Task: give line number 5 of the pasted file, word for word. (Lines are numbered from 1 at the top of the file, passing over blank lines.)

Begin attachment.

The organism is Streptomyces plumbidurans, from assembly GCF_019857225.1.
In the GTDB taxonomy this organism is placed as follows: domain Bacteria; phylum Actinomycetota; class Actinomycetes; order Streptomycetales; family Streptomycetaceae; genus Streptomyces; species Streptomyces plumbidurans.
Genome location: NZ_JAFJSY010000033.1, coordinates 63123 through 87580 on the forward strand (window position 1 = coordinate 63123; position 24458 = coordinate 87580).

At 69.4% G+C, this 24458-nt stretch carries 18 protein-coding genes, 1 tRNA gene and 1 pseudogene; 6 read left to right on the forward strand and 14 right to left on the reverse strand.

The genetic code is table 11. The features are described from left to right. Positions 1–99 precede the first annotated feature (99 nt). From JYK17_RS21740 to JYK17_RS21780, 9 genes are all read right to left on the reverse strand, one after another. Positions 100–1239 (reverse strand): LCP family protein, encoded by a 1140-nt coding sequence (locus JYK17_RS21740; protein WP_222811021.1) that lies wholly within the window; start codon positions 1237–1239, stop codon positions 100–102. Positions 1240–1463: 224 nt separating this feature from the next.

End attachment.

The genetic code is table 11. The features are described from left to right. Positions 1–99 precede the first annotated feature (99 nt). From JYK17_RS21740 to JYK17_RS21780, 9 genes are all read right to left on the reverse strand, one after another. Positions 100–1239 (reverse strand): LCP family protein, encoded by a 1140-nt coding sequence (locus JYK17_RS21740; protein WP_222811021.1) that lies wholly within the window; start codon positions 1237–1239, stop codon positions 100–102. Positions 1240–1463: 224 nt separating this feature from the next.